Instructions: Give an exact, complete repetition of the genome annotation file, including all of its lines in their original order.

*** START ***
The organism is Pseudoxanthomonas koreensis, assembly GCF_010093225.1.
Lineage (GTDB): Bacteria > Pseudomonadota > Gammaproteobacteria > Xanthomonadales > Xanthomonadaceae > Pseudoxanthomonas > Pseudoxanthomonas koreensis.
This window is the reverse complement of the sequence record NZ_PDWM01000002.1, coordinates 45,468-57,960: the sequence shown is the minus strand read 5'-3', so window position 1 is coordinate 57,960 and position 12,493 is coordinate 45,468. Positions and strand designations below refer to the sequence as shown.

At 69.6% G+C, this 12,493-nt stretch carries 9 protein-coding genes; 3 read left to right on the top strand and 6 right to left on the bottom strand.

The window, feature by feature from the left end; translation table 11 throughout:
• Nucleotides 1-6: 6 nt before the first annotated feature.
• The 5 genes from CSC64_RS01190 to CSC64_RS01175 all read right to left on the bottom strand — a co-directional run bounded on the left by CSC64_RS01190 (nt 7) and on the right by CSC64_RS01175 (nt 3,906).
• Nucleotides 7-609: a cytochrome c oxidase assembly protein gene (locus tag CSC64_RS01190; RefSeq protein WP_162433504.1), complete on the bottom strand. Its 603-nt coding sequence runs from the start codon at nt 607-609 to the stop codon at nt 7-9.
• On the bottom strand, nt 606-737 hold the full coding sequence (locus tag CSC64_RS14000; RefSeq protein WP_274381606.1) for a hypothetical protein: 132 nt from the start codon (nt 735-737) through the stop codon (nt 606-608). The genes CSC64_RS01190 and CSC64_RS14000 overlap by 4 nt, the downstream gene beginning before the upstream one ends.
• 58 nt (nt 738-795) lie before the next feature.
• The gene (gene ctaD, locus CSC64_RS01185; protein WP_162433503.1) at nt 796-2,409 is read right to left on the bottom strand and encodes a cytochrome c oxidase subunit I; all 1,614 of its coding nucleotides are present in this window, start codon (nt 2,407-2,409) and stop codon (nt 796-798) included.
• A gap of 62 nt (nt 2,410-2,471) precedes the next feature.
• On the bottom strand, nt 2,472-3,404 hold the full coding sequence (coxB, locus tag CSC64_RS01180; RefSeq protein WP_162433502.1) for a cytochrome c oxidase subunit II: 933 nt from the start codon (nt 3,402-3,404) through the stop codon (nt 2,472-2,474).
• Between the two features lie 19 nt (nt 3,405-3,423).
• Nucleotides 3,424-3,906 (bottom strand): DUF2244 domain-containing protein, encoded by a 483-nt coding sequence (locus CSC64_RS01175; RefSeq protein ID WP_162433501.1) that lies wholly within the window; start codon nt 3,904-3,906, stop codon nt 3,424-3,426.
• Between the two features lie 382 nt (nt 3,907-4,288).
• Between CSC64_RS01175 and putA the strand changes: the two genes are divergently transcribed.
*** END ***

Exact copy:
The organism is Pseudoxanthomonas koreensis, assembly GCF_010093225.1.
Lineage (GTDB): Bacteria > Pseudomonadota > Gammaproteobacteria > Xanthomonadales > Xanthomonadaceae > Pseudoxanthomonas > Pseudoxanthomonas koreensis.
This window is the reverse complement of the sequence record NZ_PDWM01000002.1, coordinates 45,468-57,960: the sequence shown is the minus strand read 5'-3', so window position 1 is coordinate 57,960 and position 12,493 is coordinate 45,468. Positions and strand designations below refer to the sequence as shown.

At 69.6% G+C, this 12,493-nt stretch carries 9 protein-coding genes; 3 read left to right on the top strand and 6 right to left on the bottom strand.

The window, feature by feature from the left end; translation table 11 throughout:
• Nucleotides 1-6: 6 nt before the first annotated feature.
• The 5 genes from CSC64_RS01190 to CSC64_RS01175 all read right to left on the bottom strand — a co-directional run bounded on the left by CSC64_RS01190 (nt 7) and on the right by CSC64_RS01175 (nt 3,906).
• Nucleotides 7-609: a cytochrome c oxidase assembly protein gene (locus tag CSC64_RS01190; RefSeq protein WP_162433504.1), complete on the bottom strand. Its 603-nt coding sequence runs from the start codon at nt 607-609 to the stop codon at nt 7-9.
• On the bottom strand, nt 606-737 hold the full coding sequence (locus tag CSC64_RS14000; RefSeq protein WP_274381606.1) for a hypothetical protein: 132 nt from the start codon (nt 735-737) through the stop codon (nt 606-608). The genes CSC64_RS01190 and CSC64_RS14000 overlap by 4 nt, the downstream gene beginning before the upstream one ends.
• 58 nt (nt 738-795) lie before the next feature.
• The gene (gene ctaD, locus CSC64_RS01185; protein WP_162433503.1) at nt 796-2,409 is read right to left on the bottom strand and encodes a cytochrome c oxidase subunit I; all 1,614 of its coding nucleotides are present in this window, start codon (nt 2,407-2,409) and stop codon (nt 796-798) included.
• A gap of 62 nt (nt 2,410-2,471) precedes the next feature.
• On the bottom strand, nt 2,472-3,404 hold the full coding sequence (coxB, locus tag CSC64_RS01180; RefSeq protein WP_162433502.1) for a cytochrome c oxidase subunit II: 933 nt from the start codon (nt 3,402-3,404) through the stop codon (nt 2,472-2,474).
• Between the two features lie 19 nt (nt 3,405-3,423).
• Nucleotides 3,424-3,906 (bottom strand): DUF2244 domain-containing protein, encoded by a 483-nt coding sequence (locus CSC64_RS01175; RefSeq protein ID WP_162433501.1) that lies wholly within the window; start codon nt 3,904-3,906, stop codon nt 3,424-3,426.
• Between the two features lie 382 nt (nt 3,907-4,288).
• Between CSC64_RS01175 and putA the strand changes: the two genes are divergently transcribed.